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Edited by Pascale Guibert

Too many landscapes have been reduced to silent commodities by being put into golden frames on top of our fireplaces. Too many landscapes have been reified by being considered as objects holding forth referents to an omnipotent looker-on, with his/her language ever ready to seize and transcribe. The articles gathered here, prolonging an international conference held at the University of Caen Basse-Normandie (France), 14-16 June 2007, set the landscapes loose again by engaging with their essentially relational quality.
What makes this volume particularly stimulating and critically innovative is this initial acknowledgement of a landscape’s reflectiveness – that is the fact that it contains unthought thought, and thus presents itself to us both passively and actively. This straightaway appraisal of the lines of flight in the seemingly static, tranquil images facing us, has opened the way to deeply critical readings bent on questioning old tracks, testing new itineraries, denying the closure of the subject. At the same time, and by way of consequence, it leads us to encounter the force in landscape. A force like an energy, an impetus, which makes it possible – if not advisable! – to still compose, read and enjoy landscapes in the XXIst century.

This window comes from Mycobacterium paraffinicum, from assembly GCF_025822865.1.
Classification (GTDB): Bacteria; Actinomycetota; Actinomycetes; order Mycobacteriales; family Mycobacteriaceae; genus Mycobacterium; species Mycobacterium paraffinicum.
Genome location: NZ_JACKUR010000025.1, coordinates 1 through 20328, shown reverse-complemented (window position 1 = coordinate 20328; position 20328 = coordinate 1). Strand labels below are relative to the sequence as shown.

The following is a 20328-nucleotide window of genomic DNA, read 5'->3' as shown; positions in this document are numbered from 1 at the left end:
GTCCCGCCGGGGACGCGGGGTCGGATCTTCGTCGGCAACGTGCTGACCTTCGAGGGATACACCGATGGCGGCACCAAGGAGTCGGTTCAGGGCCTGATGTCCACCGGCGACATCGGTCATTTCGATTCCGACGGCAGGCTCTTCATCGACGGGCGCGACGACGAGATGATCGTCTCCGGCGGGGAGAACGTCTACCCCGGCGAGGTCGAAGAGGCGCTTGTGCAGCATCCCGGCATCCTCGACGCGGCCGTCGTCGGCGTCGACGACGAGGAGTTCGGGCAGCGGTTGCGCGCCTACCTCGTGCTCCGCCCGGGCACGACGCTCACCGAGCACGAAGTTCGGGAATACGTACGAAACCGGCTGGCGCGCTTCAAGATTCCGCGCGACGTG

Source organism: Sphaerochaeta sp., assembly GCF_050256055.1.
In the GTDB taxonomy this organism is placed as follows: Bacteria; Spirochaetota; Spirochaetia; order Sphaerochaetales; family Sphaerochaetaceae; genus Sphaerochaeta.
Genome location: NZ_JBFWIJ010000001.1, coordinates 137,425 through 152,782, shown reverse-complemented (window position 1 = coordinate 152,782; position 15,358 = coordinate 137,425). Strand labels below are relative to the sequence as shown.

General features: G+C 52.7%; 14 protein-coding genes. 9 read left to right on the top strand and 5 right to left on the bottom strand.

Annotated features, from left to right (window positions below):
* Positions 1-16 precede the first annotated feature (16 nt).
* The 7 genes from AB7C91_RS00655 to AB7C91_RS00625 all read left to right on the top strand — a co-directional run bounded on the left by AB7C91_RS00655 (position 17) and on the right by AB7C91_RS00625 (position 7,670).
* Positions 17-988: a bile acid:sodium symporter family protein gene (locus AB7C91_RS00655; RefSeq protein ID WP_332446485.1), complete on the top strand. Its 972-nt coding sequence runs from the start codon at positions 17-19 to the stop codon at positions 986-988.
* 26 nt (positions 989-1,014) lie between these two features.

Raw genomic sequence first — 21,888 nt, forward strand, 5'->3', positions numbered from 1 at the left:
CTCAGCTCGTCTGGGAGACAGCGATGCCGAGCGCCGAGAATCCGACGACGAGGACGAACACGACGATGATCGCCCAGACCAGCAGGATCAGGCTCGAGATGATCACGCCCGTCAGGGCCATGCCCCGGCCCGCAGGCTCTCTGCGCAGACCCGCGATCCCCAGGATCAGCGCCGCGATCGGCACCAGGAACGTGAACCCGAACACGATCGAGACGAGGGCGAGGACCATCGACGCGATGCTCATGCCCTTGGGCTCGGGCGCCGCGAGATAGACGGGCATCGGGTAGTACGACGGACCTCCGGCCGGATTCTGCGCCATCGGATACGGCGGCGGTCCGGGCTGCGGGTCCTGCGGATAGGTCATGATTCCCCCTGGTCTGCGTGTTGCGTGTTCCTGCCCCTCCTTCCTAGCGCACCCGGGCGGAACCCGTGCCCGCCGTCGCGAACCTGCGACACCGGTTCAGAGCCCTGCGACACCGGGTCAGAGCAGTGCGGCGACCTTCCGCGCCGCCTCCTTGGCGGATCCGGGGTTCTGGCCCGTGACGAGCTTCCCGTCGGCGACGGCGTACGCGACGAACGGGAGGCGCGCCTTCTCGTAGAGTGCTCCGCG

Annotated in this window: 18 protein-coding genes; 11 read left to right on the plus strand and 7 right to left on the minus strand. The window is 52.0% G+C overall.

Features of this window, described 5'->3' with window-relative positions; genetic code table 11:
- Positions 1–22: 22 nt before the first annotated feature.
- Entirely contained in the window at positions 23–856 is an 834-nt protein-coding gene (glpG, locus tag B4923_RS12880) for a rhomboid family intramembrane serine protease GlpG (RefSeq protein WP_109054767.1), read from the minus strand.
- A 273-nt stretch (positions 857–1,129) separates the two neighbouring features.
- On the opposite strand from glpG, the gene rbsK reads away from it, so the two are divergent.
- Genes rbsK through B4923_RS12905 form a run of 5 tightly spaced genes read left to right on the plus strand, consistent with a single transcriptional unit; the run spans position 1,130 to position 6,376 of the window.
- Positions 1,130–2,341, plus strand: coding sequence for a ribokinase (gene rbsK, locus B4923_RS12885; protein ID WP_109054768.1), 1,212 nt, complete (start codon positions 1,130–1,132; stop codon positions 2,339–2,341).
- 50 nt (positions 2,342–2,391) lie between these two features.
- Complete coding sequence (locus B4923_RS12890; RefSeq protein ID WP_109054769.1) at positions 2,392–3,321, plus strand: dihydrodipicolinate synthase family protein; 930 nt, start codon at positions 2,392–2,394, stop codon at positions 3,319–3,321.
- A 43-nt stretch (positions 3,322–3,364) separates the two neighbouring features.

Neo-Victorian Tropes of Trauma

The Politics of Bearing After-Witness to Nineteenth-Century Suffering

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Edited by Marie-Luise Kohlke and Christian Gutleben

This collection constitutes the first volume in Rodopi’s Neo-Victorian Series, which explores the prevalent but often problematic re-vision of the long nineteenth century in contemporary culture. Here is presented for the first time an extended analysis of the conjunction of neo-Victorian fiction and trauma discourse, highlighting the significant interventions in collective memory staged by the belated aesthetic working-through of historical catastrophes, as well as their lingering traces in the present. The neo-Victorian’s privileging of marginalised voices and its contestation of master-narratives of historical progress construct a patchwork of competing but equally legitimate versions of the past, highlighting on-going crises of existential extremity, truth and meaning, nationhood and subjectivity. This volume will be of interest to both researchers and students of the growing field of neo-Victorian studies, as well as scholars in memory studies, trauma theory, ethics, and heritage studies. It interrogates the ideological processes of commemoration and forgetting and queries how the suffering of cultural and temporal others should best be represented, so as to resist the temptations of exploitative appropriation and voyeuristic spectacle. Such precarious negotiations foreground a central paradox: the ethical imperative to bear after-witness to history’s silenced victims in the face of the potential unrepresentability of extreme suffering.